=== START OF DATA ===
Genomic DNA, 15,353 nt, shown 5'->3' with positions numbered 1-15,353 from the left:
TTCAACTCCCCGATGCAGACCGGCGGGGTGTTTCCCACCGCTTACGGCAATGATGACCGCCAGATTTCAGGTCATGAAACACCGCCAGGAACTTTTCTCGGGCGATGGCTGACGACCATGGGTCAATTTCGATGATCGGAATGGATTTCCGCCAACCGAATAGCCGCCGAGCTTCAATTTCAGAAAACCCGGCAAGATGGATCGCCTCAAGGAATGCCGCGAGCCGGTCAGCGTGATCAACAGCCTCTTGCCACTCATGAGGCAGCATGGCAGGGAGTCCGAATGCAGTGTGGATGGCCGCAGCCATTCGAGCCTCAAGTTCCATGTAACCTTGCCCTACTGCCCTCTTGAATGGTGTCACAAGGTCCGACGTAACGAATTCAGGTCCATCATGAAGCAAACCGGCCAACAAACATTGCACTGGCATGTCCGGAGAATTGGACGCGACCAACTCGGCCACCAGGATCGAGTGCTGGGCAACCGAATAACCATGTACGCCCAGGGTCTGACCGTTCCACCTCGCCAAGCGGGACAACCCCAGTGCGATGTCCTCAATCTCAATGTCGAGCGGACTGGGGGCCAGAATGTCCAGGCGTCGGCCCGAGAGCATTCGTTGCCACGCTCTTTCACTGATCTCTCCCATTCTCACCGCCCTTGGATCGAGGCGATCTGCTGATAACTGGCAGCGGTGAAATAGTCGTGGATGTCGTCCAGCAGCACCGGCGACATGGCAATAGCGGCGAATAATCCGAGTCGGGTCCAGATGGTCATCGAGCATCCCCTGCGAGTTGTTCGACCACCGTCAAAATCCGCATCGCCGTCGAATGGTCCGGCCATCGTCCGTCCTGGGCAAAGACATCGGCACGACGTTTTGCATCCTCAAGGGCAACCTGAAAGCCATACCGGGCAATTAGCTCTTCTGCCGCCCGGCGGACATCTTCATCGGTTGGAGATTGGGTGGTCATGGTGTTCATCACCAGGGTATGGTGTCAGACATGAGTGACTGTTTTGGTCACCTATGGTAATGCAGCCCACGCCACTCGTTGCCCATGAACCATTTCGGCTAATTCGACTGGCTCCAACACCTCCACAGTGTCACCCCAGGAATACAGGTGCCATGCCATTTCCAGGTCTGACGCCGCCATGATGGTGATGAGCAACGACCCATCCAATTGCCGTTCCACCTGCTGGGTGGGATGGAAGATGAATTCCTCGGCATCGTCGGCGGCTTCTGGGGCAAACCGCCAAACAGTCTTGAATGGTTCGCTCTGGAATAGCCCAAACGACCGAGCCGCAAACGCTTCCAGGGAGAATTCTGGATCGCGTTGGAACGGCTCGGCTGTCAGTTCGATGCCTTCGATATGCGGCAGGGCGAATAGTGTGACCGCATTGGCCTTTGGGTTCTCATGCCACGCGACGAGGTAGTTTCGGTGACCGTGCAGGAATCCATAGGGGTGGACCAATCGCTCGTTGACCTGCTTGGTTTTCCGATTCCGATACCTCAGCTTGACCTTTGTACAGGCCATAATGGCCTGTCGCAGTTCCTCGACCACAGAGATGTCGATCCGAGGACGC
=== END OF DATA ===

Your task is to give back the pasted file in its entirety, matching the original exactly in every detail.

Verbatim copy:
Genomic DNA, 15,353 nt, shown 5'->3' with positions numbered 1-15,353 from the left:
TTCAACTCCCCGATGCAGACCGGCGGGGTGTTTCCCACCGCTTACGGCAATGATGACCGCCAGATTTCAGGTCATGAAACACCGCCAGGAACTTTTCTCGGGCGATGGCTGACGACCATGGGTCAATTTCGATGATCGGAATGGATTTCCGCCAACCGAATAGCCGCCGAGCTTCAATTTCAGAAAACCCGGCAAGATGGATCGCCTCAAGGAATGCCGCGAGCCGGTCAGCGTGATCAACAGCCTCTTGCCACTCATGAGGCAGCATGGCAGGGAGTCCGAATGCAGTGTGGATGGCCGCAGCCATTCGAGCCTCAAGTTCCATGTAACCTTGCCCTACTGCCCTCTTGAATGGTGTCACAAGGTCCGACGTAACGAATTCAGGTCCATCATGAAGCAAACCGGCCAACAAACATTGCACTGGCATGTCCGGAGAATTGGACGCGACCAACTCGGCCACCAGGATCGAGTGCTGGGCAACCGAATAACCATGTACGCCCAGGGTCTGACCGTTCCACCTCGCCAAGCGGGACAACCCCAGTGCGATGTCCTCAATCTCAATGTCGAGCGGACTGGGGGCCAGAATGTCCAGGCGTCGGCCCGAGAGCATTCGTTGCCACGCTCTTTCACTGATCTCTCCCATTCTCACCGCCCTTGGATCGAGGCGATCTGCTGATAACTGGCAGCGGTGAAATAGTCGTGGATGTCGTCCAGCAGCACCGGCGACATGGCAATAGCGGCGAATAATCCGAGTCGGGTCCAGATGGTCATCGAGCATCCCCTGCGAGTTGTTCGACCACCGTCAAAATCCGCATCGCCGTCGAATGGTCCGGCCATCGTCCGTCCTGGGCAAAGACATCGGCACGACGTTTTGCATCCTCAAGGGCAACCTGAAAGCCATACCGGGCAATTAGCTCTTCTGCCGCCCGGCGGACATCTTCATCGGTTGGAGATTGGGTGGTCATGGTGTTCATCACCAGGGTATGGTGTCAGACATGAGTGACTGTTTTGGTCACCTATGGTAATGCAGCCCACGCCACTCGTTGCCCATGAACCATTTCGGCTAATTCGACTGGCTCCAACACCTCCACAGTGTCACCCCAGGAATACAGGTGCCATGCCATTTCCAGGTCTGACGCCGCCATGATGGTGATGAGCAACGACCCATCCAATTGCCGTTCCACCTGCTGGGTGGGATGGAAGATGAATTCCTCGGCATCGTCGGCGGCTTCTGGGGCAAACCGCCAAACAGTCTTGAATGGTTCGCTCTGGAATAGCCCAAACGACCGAGCCGCAAACGCTTCCAGGGAGAATTCTGGATCGCGTTGGAACGGCTCGGCTGTCAGTTCGATGCCTTCGATATGCGGCAGGGCGAATAGTGTGACCGCATTGGCCTTTGGGTTCTCATGCCACGCGACGAGGTAGTTTCGGTGACCGTGCAGGAATCCATAGGGGTGGACCAATCGCTCGTTGACCTGCTTGGTTTTCCGATTCCGATACCTCAGCTTGACCTTTGTACAGGCCATAATGGCCTGTCGCAGTTCCTCGACCACAGAGATGTCGATCCGAGGACGC